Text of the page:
Officially, they are running the country but unofficially almost a third of Tony Blair's Cabinet are running for something else - the deputy leadership of the Labour Party. It is a strange contest: there is no vacancy and no one knows when the formal election will take place. But the starting gun was fired when Mr Blair announced in September that this year's Labour Party conference would be his last - and John Prescott, the deputy leader, followed suit.
Six of the seven potential candidates for the number two job have a busy enough day job as a minister. Peter Hain is grappling with the Northern Ireland peace process at a delicate stage. Alan Johnson is in charge of our schools. Hilary Benn travels the world's troublespots as International Development Secretary.
Yet their campaign teams are up and running and they are finding time to schmooze Labour MPs and trade union bosses and address meetings of Labour Party activists in all corners of Britain. The deputy leader will be chosen by an electoral college in which MPs, union members and party members each have a third of the votes.
Mr Blair's long goodbye means the contest could last for as long as a year. On one scenario, the new Labour leader and deputy might not be installed until the Labour conference in September next year.
Although for now the contest is being largely conducted behind the scenes, it is starting to get bitchy. Allies of some candidates whisper gentle put-downs of their rivals in the corridors of Westminster.
Hazel Blears, the Labour chairman, is under fire from opponents who claim she has an unfair advantage because she has few ministerial responsibilities and can therefore spend most of her time pressing the flesh of party members. Her allies insist she has been speaking at Labour meetings for 20 years, is merely doing her current job and has not decided whether to run for deputy leader.
There is also what Labour's male MPs call a "catfight" between Ms Blears and Harriet Harman, the Constitutional Affairs minister, to emerge as the "women's candidate". Only one woman is likely to clear the crucial first hurdle - winning nominations from 44 Labour MPs to secure a place in the ballot.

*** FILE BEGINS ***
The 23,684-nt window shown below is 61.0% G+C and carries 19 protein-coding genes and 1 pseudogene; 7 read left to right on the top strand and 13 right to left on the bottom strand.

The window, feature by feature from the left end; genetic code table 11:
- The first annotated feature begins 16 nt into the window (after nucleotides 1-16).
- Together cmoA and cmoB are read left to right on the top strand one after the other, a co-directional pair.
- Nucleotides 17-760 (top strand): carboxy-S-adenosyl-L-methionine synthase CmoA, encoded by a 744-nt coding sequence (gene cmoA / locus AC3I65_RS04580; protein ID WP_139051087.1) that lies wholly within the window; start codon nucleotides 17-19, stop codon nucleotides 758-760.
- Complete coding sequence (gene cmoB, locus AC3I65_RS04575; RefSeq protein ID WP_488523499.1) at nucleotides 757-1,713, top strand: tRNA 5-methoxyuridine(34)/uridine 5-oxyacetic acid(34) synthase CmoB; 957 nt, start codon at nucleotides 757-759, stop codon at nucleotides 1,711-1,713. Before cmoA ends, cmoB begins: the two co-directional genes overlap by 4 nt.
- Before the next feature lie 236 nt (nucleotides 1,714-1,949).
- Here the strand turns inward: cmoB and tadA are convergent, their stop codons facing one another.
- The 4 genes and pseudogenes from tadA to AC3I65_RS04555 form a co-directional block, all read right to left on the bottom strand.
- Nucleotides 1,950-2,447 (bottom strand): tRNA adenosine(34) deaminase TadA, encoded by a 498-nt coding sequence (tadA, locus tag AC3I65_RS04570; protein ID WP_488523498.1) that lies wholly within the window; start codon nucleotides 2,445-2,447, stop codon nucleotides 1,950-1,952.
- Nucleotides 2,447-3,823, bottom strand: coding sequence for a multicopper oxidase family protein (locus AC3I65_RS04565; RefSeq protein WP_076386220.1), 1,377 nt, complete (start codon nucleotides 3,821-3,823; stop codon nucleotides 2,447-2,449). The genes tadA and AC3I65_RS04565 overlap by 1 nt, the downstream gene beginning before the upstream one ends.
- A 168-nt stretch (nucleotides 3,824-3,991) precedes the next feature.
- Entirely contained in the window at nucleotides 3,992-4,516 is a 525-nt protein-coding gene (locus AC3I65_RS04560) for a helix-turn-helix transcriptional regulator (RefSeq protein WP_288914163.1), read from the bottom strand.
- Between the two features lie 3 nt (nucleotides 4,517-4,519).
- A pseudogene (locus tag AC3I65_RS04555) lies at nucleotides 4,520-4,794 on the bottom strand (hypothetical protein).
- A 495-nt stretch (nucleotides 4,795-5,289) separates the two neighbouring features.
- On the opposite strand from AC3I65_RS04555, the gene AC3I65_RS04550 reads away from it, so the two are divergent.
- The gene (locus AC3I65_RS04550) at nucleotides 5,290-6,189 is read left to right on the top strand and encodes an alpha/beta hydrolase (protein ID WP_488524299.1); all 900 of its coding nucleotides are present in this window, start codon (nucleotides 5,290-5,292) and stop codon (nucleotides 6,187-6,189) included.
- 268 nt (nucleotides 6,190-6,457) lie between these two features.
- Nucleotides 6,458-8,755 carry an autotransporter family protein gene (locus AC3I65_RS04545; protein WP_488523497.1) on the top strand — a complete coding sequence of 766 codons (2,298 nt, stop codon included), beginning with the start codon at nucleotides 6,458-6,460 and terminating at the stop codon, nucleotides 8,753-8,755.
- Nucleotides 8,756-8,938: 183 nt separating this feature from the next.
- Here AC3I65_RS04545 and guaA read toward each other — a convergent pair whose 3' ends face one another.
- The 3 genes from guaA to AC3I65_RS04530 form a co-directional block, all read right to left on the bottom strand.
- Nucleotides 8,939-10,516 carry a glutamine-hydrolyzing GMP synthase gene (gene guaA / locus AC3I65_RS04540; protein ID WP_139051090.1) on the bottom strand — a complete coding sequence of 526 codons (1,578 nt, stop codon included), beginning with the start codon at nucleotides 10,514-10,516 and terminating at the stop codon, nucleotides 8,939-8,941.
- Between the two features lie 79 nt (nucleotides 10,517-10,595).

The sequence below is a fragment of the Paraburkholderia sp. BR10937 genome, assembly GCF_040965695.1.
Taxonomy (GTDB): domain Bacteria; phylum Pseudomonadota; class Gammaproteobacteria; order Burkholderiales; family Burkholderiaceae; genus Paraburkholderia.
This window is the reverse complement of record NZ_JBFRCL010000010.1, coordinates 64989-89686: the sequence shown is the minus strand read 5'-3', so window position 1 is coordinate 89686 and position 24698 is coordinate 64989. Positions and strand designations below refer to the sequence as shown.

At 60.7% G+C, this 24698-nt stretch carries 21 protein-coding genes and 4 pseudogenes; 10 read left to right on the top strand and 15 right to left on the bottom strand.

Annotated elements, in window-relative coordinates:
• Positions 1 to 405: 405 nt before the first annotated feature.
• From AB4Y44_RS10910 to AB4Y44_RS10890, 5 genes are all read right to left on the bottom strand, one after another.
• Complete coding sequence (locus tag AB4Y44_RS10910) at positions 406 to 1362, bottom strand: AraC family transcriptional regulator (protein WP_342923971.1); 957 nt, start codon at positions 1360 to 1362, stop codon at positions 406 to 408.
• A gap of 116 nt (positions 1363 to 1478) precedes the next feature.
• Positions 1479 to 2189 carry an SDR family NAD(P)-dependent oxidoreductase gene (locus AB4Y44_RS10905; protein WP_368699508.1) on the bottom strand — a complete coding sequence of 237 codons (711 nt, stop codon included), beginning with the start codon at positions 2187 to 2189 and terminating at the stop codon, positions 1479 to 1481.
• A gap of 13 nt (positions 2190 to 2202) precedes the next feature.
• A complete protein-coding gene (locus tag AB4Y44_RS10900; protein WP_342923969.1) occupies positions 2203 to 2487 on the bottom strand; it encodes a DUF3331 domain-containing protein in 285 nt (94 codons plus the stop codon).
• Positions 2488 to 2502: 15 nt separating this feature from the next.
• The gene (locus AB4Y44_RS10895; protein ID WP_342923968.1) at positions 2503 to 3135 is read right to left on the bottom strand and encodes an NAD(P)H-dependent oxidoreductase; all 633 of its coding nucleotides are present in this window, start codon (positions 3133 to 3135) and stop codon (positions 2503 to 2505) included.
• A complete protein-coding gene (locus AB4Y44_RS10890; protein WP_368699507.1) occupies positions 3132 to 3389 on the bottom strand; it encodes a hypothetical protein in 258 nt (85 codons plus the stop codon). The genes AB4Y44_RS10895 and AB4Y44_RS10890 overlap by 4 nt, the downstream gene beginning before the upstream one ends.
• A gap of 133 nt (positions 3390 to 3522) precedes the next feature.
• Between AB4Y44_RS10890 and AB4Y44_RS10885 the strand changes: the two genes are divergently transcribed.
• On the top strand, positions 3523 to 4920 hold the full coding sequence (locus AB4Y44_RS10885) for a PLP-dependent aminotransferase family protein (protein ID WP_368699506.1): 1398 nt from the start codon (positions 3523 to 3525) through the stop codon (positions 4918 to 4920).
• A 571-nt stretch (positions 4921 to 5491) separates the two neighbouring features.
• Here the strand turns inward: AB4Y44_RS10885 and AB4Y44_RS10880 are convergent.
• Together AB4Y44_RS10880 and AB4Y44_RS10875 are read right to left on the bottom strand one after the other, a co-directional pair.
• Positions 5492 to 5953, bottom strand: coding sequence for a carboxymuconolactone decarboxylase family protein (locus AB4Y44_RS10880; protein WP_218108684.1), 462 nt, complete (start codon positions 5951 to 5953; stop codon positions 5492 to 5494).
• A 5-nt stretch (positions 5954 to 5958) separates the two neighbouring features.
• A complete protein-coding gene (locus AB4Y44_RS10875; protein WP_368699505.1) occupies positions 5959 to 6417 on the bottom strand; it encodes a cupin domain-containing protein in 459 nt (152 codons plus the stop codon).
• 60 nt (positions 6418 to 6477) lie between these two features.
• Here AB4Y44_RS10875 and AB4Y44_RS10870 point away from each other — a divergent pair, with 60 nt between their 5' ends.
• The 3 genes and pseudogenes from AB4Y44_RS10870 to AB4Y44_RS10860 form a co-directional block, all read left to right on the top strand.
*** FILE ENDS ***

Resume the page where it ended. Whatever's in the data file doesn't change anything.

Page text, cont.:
Some senior ministers are worried that some candidates are straying over the line of "collective responsibility" by setting out their personal agendas rather than the policies agreed by the Government. They mutter that Mr Hain and Mr Benn are playing to the party gallery on the Trident nuclear weapons system and House of Lords reform.
While Gordon Brown looks a shoo-in to succeed Mr Blair, the race for the deputy's post seems wide open. There have already been some twists and turns and there is plenty of time for more. Mr Johnson, seen as the early front-runner, was said to have peaked after performing a sudden U-turn over his plans to force faith schools to take at least 25 per cent of their pupils from other religions or none. But the Johnson camp claims the move won him the support of MPs who were pleased the Education Secretary was listening to their concerns.
Today, Mr Johnson will announce the names of more backers - including the MPs Shahid Malik and Shona McIsaac, the MEP Claude Moraes, the former minister Stephen Twigg and the Children's minister Beverley Hughes.